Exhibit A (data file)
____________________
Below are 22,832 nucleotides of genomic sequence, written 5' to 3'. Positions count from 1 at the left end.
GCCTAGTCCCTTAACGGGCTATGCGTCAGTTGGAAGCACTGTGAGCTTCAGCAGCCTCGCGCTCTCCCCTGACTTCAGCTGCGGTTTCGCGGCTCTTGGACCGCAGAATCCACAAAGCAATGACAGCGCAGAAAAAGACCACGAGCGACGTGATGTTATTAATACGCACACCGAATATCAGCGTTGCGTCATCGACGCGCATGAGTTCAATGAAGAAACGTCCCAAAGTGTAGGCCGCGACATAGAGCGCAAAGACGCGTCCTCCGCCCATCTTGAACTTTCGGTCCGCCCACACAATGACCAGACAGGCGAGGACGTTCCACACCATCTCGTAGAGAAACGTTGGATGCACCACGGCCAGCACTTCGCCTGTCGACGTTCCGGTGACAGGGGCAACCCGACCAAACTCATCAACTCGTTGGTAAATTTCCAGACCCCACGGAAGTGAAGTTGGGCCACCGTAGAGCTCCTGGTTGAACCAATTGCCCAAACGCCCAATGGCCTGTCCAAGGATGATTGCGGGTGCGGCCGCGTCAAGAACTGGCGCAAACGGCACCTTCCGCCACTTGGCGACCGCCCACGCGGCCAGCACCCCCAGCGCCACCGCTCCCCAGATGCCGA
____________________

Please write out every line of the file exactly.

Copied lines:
Below are 22,832 nucleotides of genomic sequence, written 5' to 3'. Positions count from 1 at the left end.
GCCTAGTCCCTTAACGGGCTATGCGTCAGTTGGAAGCACTGTGAGCTTCAGCAGCCTCGCGCTCTCCCCTGACTTCAGCTGCGGTTTCGCGGCTCTTGGACCGCAGAATCCACAAAGCAATGACAGCGCAGAAAAAGACCACGAGCGACGTGATGTTATTAATACGCACACCGAATATCAGCGTTGCGTCATCGACGCGCATGAGTTCAATGAAGAAACGTCCCAAAGTGTAGGCCGCGACATAGAGCGCAAAGACGCGTCCTCCGCCCATCTTGAACTTTCGGTCCGCCCACACAATGACCAGACAGGCGAGGACGTTCCACACCATCTCGTAGAGAAACGTTGGATGCACCACGGCCAGCACTTCGCCTGTCGACGTTCCGGTGACAGGGGCAACCCGACCAAACTCATCAACTCGTTGGTAAATTTCCAGACCCCACGGAAGTGAAGTTGGGCCACCGTAGAGCTCCTGGTTGAACCAATTGCCCAAACGCCCAATGGCCTGTCCAAGGATGATTGCGGGTGCGGCCGCGTCAAGAACTGGCGCAAACGGCACCTTCCGCCACTTGGCGACCGCCCACGCGGCCAGCACCCCCAGCGCCACCGCTCCCCAGATGCCGA